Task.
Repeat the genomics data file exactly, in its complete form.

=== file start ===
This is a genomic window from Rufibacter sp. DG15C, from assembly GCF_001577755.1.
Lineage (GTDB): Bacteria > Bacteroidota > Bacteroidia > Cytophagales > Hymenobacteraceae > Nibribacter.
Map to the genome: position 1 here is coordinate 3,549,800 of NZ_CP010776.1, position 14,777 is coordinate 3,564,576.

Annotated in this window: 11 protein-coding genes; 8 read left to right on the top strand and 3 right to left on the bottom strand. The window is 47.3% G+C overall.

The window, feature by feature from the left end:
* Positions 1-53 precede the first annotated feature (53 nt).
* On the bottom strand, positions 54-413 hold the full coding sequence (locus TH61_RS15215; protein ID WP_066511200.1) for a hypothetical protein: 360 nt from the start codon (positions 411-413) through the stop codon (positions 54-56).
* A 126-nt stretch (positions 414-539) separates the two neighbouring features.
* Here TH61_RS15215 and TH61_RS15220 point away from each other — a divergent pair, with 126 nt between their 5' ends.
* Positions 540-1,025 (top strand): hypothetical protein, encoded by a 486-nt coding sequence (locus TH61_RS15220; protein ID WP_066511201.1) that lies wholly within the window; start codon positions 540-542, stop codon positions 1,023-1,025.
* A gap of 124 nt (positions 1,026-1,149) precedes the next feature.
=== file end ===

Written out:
This is a genomic window from Rufibacter sp. DG15C, from assembly GCF_001577755.1.
Lineage (GTDB): Bacteria > Bacteroidota > Bacteroidia > Cytophagales > Hymenobacteraceae > Nibribacter.
Map to the genome: position 1 here is coordinate 3,549,800 of NZ_CP010776.1, position 14,777 is coordinate 3,564,576.

Annotated in this window: 11 protein-coding genes; 8 read left to right on the top strand and 3 right to left on the bottom strand. The window is 47.3% G+C overall.

The window, feature by feature from the left end:
* Positions 1-53 precede the first annotated feature (53 nt).
* On the bottom strand, positions 54-413 hold the full coding sequence (locus TH61_RS15215; protein ID WP_066511200.1) for a hypothetical protein: 360 nt from the start codon (positions 411-413) through the stop codon (positions 54-56).
* A 126-nt stretch (positions 414-539) separates the two neighbouring features.
* Here TH61_RS15215 and TH61_RS15220 point away from each other — a divergent pair, with 126 nt between their 5' ends.
* Positions 540-1,025 (top strand): hypothetical protein, encoded by a 486-nt coding sequence (locus TH61_RS15220; protein ID WP_066511201.1) that lies wholly within the window; start codon positions 540-542, stop codon positions 1,023-1,025.
* A gap of 124 nt (positions 1,026-1,149) precedes the next feature.